Duke Energy to Seek Rate Increase
Northern Kentucky customers of Duke Energy may soon see an increase in the amount they pay to the utility each month.
Duke is seeking approval from the Kentucky Public Service Commission for a base rate increase. The company stated that it would be its first such increase in more than a decade, and cited its efforts to build "a smarter energy future for its customers" as the reason. The increase in price is driven by the increase in system investments, new solar facilities, smart meters, and coal ash management at East Bend Station, Duke said.
Duke has 140,000 electric customers in Kentucky and serves all or parts of Boone, Campbell, Gallatin, Grant, Kenton, and Pendleton Counties in Northern Kentucky.
The request was filed with the KYPSC to increase revenues by about $49 million, for an average rate increase across all customer groups of 15 percent.
“Customers have told us they want more control over their energy usage, their utility bill and tools to help them make smart energy choices to keep energy costs as low as possible,” said Jim Henning, president, Duke Energy Kentucky. “We continue to make the investments needed to build that smart energy future for our customers.”
If approved by the KYPSC, beginning April 1, 2018, electric rates will increase about 17.4 percent for residential customers. Commercial and industrial customers will see an average increase of around 13.7 percent (actual impacts vary by customer size and rate group).
The charge for a typical residential customer who uses 1,000 kilowatt-hours (kWh) of electricity monthly would increase $15.17 from $88.60 to $103.77. The average monthly bill for a residential customer will be $29 less than the national average.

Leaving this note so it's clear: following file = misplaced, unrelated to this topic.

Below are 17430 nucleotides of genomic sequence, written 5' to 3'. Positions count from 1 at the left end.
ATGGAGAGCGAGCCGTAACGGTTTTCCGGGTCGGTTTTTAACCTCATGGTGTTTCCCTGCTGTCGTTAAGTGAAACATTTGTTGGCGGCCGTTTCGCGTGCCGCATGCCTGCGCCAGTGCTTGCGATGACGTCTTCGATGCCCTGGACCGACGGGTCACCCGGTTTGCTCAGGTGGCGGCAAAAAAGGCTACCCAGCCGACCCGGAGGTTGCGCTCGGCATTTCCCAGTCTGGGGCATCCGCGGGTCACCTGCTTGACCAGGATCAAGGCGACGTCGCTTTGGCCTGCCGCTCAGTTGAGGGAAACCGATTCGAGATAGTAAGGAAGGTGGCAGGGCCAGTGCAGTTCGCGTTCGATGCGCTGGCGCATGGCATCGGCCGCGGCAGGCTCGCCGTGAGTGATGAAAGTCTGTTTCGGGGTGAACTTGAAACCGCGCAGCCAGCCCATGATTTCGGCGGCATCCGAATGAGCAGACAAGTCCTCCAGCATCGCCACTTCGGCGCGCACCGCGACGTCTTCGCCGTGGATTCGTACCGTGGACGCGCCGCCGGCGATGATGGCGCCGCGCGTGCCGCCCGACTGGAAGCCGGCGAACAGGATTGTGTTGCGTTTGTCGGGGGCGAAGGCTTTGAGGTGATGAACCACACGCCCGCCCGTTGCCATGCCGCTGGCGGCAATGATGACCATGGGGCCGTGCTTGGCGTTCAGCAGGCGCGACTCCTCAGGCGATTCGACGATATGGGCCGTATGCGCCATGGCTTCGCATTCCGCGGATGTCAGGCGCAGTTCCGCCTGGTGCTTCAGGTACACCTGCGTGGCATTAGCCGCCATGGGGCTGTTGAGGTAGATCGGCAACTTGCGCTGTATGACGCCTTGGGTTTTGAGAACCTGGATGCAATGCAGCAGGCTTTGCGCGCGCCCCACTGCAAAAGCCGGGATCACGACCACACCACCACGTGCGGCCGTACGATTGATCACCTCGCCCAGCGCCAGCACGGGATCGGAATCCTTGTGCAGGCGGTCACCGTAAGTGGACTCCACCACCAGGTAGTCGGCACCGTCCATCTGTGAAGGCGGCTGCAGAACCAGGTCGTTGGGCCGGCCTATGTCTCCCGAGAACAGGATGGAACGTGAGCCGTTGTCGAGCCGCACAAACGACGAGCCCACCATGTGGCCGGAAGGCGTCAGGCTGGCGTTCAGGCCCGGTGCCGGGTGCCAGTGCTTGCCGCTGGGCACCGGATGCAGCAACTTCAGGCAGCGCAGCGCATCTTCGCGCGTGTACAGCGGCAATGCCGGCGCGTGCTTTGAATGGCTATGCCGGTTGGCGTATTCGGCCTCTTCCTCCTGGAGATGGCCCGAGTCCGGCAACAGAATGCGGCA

Duke says it is improving the customer experience
Duke Energy is installing advanced metering technology (smart meters) to enable what it calls bill-lowering tools, access to more information about energy use, and the ability to receive usage alerts, outage notifications, and customized billing options once fully implemented.
The company is also investing $14.8 million in three solar sites in Walton and Crittenden.
Duke Energy also spent $12.4 million to purchase the remaining 31 percent jointly owned generating assets at East Bend Station from Dayton Power and Light in 2014. The purchase will provide long-term capacity for Duke Energy Kentucky customers.
“We know the energy bill is a sizable monthly expense for many customers,” Henning said. “That’s why we provide programs and tools to help keep their energy costs low.”
The PSC will issue a procedural schedule that will provide opportunities for parties to participate. The PSC will then take into account any testimony from other parties and schedule a hearing in Frankfort. The company expects this process to be complete by the end of March 2018.
People can review the testimony filed in support of the company’s request at the PSC website (search using Case No. 2017-00321):psc.ky.gov/.
For more details on the company’s request to increase rates, visit duke-energy.com/KyRates.